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Cape May Rare Bird Alert - 8/3/1995
You have reached the Cape May Birding Hotline, a service of the New Jersey Audubon Society's Cape May Bird Observatory. Highlights for the week ending Aug. 3, 1995 include AMERICAN AVOCET, SANDWICH TERN, ROSEATE TERN, early migration reports, nature notes, etc.

An AMERICAN AVOCET was found on Aug. 2 on Ocean Drive, at mile marker 1 (one), on the mudflats across from the Breezy Lee Marina. The bird was still present today, Aug. 3.

A SANDWICH TERN was seen at the Avalon Sea Watch on July 30; this sighting corresponds with an influx of ROYAL TERNS to the area from the south. A ROSEATE TERN was at the Sea Watch Aug. 1; this is the fourth sighting in the last ten days, and could involve the same individual.

The South Cape May Meadows site has been excellent for migrating shorebirds. A WILSON'S PHALAROPE was there on July 31, and up to 81 STILT SANDPIPERS were there on Aug. 1. Other shorebirds this week include WESTERN SANDPIPERS, WHITE-RUMPED SANDPIPERS, & PECTORAL SANDPIPERS.

A few early migrant warblers were seen this week; two BLUE-WINGED WARBLERS and a LOUISIANA WATERTHRUSH were at Higbee Beach on July 29, and an AMERICAN REDSTART and two BLUE-WINGED WARBLERS were there on Aug. 2. Hummingbird activity is high now that young have fledged and are beginning to move. Trumpet creeper is in bloom, a favorite of hungry hummers.

The parking lots at Higbee Beach WMA are still closed for the summer. This does not mean that Higbee Beach is closed, just the parking lots. You can still bird and butterfly the area, but you must be dropped off there, ride a bike, or park in the Hidden Valley parking lot further up New England Road and walk down. The parking lot closures are the state of NJ's attempt to address illicit activities that occur there during warm summer months. The lots will remain closed THROUGH LABOR DAY WEEKEND.

Local Nature Notes follow.

DRAGONFLIES are on the move early, this fall. The morning of July 30, 30 SWAMP DARNERS and one COMMON GREEN DARNER were seen. That same evening, Jim Dowdell witnessed a major dragonfly migration between 5 PM and 7 PM, near his home in the Villas along the Delaware Bayshore. He had just returned home when he realized that thousands of dragonflies were on the move, heading north/northeast following the coastline. Who knows when this movement actually began. Jim counted 200 to 250 dragonflies per minute for two hours, or 24,000 to 30,000 dragonflies. The flight was made up of about 60 per cent WANDERING GLIDERS and forty per cent SPOT-WINGED GLIDERS; these are rain-pool dragonflies that respond to storms and associated temporary water pools. Other species in small numbers included BLACK-MANTLED GLIDERS, VIOLET-MASKED GLIDERS, GREEN DARNERS, TWELVE-SPOTTED SKIMMERS, PAINTED SKIMMER, BLUE DASHER, SLATY SKIMMER. They were moving in a 1/4 mile wide band, from the tide line to about half a block inland. They were only inches over the beach to about waist level.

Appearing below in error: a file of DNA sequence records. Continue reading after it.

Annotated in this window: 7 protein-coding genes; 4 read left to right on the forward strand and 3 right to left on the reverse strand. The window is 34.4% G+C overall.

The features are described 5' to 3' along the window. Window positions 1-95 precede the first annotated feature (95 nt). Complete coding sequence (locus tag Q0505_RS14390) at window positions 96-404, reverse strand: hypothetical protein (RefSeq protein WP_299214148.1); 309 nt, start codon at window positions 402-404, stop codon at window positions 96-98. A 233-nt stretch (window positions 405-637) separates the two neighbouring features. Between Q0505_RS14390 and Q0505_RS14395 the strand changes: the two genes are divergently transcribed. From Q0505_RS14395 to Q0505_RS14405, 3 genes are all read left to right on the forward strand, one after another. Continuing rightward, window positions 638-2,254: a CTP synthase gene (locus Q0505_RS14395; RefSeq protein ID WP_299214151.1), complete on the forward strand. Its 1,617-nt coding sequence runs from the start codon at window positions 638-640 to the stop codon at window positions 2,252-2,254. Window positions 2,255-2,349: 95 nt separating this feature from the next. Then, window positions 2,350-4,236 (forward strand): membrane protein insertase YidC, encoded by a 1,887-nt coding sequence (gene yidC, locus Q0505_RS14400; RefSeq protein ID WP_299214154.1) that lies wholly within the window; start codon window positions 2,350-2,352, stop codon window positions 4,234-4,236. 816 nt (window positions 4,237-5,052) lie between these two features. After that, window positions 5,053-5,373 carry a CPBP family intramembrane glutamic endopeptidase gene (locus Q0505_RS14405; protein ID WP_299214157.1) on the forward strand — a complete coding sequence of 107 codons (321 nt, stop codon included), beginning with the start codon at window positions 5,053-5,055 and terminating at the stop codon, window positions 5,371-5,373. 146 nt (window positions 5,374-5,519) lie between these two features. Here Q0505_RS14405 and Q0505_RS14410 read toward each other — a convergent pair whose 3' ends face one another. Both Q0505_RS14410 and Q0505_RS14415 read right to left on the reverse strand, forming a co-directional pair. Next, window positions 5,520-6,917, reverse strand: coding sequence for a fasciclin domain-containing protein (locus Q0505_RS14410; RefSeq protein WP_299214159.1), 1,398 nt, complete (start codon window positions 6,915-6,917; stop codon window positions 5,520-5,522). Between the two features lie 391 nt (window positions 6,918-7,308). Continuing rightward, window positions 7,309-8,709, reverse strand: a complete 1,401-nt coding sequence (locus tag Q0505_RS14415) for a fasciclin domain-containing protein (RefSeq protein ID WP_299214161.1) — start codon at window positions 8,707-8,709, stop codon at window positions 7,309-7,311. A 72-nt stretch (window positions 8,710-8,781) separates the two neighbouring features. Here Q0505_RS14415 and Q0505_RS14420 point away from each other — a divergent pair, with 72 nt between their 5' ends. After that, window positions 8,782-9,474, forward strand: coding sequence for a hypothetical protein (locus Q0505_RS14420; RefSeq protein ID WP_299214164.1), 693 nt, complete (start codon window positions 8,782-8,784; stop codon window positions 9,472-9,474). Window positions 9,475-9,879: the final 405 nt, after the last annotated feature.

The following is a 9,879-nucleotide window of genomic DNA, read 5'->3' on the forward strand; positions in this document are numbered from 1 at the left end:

Butterfly enthusiasts are spending time in the "Circle Gardens" at Cape May Point. There are lots of skippers, including SACHEMS, BROADWINGED SKIPPERS, NORTHERN BROKEN-DASH, FIERY SKIPPERS, AMERICAN LADY, RED ADMIRAL, VICEROY, SUMMER AZURE, MONARCH, and SPICEBUSH SWALLOWTAIL.

[Program Information Omitted]

The Cape May Bird Observatory is a research and education unit of the New Jersey Audubon Society. Our aim is to perpetuate and preserve the ornithological significance of Cape May. Your membership supports these goals and this birding hotline. For more information regarding Cape May birding, our programs and field trips, and the Observatory, call our office at 609-884-2736 or a send a request for info to CMBO, P.O. Box 3, Cape May Point, NJ 08212. If you are in the area, do not hesitate to visit our headquarters and growing birding bookstore at 707 E. Lake Dr., Cape May Point. We're open 9-5 every day but Monday.

The Cape May birding hotline [(609) 884-2626] is a service of Cape May Bird Observatory and includes sightings from Cape May, Atlantic, and Cumberland counties and adjacent areas. Updates are made on Thursday evening, more often if warranted. [Compiled by CMBO staff; transcribed by L. Larson (llarson@pucc.princeton.edu).] Please report sightings of rare or unusual birds to CMBO at (609) 884-2736. Thank you for calling; good birding.

 
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